The species is listed as federally endangered in the states of Georgia and Florida.
A 2019 study of eastern indigo snake (Drymarchon corais couperi) populations funded by the state of Georgia has found that, of 20 sandhill sites surveyed on public and private lands, the country’s largest native snake was found in just 60 percent of those sites. The data collected indicates the species is in decline in the state, according to the Georgia Department of Natural Resources.
Did you know the eastern indigo snake is the longest snake in North America reaching lengths of 7-9 feet? Don't worry…
“This long-term monitoring work will continue for the foreseeable future to ensure that indigo snake populations keep persisting on the landscape,” the Georgia DNR wrote on its Facebook page. The decline of the species in the state is attributed primarily to habitat loss.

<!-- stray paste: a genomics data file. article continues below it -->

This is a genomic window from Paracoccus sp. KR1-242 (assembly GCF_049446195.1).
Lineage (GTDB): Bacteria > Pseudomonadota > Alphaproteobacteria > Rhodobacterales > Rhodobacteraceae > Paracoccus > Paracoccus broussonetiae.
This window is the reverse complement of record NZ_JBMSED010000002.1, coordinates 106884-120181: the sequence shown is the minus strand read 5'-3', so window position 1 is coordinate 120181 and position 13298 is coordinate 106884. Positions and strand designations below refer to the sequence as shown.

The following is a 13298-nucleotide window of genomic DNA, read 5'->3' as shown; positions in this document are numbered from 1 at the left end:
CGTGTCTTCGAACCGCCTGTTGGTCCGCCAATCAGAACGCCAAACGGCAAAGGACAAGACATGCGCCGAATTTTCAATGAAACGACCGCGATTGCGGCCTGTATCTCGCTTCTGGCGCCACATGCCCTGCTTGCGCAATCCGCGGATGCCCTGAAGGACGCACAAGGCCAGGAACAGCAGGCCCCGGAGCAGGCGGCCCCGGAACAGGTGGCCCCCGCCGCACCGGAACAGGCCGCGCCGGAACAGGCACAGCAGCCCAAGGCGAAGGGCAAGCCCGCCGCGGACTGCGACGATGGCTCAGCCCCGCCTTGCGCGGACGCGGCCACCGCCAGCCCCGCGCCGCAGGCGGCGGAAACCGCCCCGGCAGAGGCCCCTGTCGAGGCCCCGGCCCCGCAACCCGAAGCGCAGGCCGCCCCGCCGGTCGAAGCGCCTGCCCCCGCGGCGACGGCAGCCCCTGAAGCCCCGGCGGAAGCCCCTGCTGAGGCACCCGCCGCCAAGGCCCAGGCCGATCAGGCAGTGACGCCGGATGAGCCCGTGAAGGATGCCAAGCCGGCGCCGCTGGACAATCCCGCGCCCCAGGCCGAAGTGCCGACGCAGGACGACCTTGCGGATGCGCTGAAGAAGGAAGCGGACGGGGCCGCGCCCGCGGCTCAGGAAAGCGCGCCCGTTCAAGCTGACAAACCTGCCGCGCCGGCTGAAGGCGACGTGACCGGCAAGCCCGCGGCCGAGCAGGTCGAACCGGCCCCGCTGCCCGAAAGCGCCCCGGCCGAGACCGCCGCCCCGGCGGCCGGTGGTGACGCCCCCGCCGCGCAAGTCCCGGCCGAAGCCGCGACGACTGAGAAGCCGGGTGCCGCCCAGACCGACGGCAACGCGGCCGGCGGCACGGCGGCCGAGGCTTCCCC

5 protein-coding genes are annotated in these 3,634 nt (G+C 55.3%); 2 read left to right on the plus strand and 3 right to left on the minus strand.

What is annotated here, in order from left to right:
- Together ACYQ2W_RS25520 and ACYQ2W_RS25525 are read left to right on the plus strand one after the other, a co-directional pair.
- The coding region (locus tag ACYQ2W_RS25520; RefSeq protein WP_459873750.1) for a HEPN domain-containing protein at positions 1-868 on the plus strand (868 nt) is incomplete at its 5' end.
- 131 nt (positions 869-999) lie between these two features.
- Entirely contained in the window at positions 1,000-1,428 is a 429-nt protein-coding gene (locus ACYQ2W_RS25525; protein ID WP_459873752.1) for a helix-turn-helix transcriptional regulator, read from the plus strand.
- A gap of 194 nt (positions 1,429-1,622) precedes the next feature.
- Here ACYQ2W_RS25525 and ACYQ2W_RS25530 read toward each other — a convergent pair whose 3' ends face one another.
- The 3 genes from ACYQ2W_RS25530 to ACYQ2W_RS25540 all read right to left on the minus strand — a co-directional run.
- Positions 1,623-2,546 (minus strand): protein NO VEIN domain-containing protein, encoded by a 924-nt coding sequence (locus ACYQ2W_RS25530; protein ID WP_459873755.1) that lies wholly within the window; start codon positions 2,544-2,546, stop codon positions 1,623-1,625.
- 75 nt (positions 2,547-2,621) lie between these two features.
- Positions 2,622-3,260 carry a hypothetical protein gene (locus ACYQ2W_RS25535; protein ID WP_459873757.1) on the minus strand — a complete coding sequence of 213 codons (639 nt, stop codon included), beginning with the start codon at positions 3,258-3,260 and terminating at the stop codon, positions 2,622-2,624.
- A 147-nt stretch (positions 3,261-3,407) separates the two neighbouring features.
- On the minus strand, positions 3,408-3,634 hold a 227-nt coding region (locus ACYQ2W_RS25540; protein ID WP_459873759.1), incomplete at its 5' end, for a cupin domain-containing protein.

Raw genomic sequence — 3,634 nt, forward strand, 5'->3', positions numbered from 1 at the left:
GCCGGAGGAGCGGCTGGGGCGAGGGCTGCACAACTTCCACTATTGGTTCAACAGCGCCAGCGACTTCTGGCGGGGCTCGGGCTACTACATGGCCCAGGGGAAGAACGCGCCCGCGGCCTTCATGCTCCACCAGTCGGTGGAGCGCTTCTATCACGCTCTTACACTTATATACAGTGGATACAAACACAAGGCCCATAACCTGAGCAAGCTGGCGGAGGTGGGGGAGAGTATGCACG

The eastern indigo snake is the longest native snake in the United States, sometimes reaching more than 8 feet in length. The snake is a federally threatened species and certain restrictions are in place with regard to possessing them. A member of the Colubridae family, indigo snakes feed on a variety of animals, including small mammals, amphibians, birds, lizards, baby turtles, and other snakes, including every species of venomous snake found in Florida. The large snake, which is native to Georgia, Florida, Mississippi, Alabama, and South Carolina, was listed as a threatened species in 1978 due to lack of habitat, capture for the pet trade, or just killing them. The species is listed as federally endangered in the states of Georgia and Florida.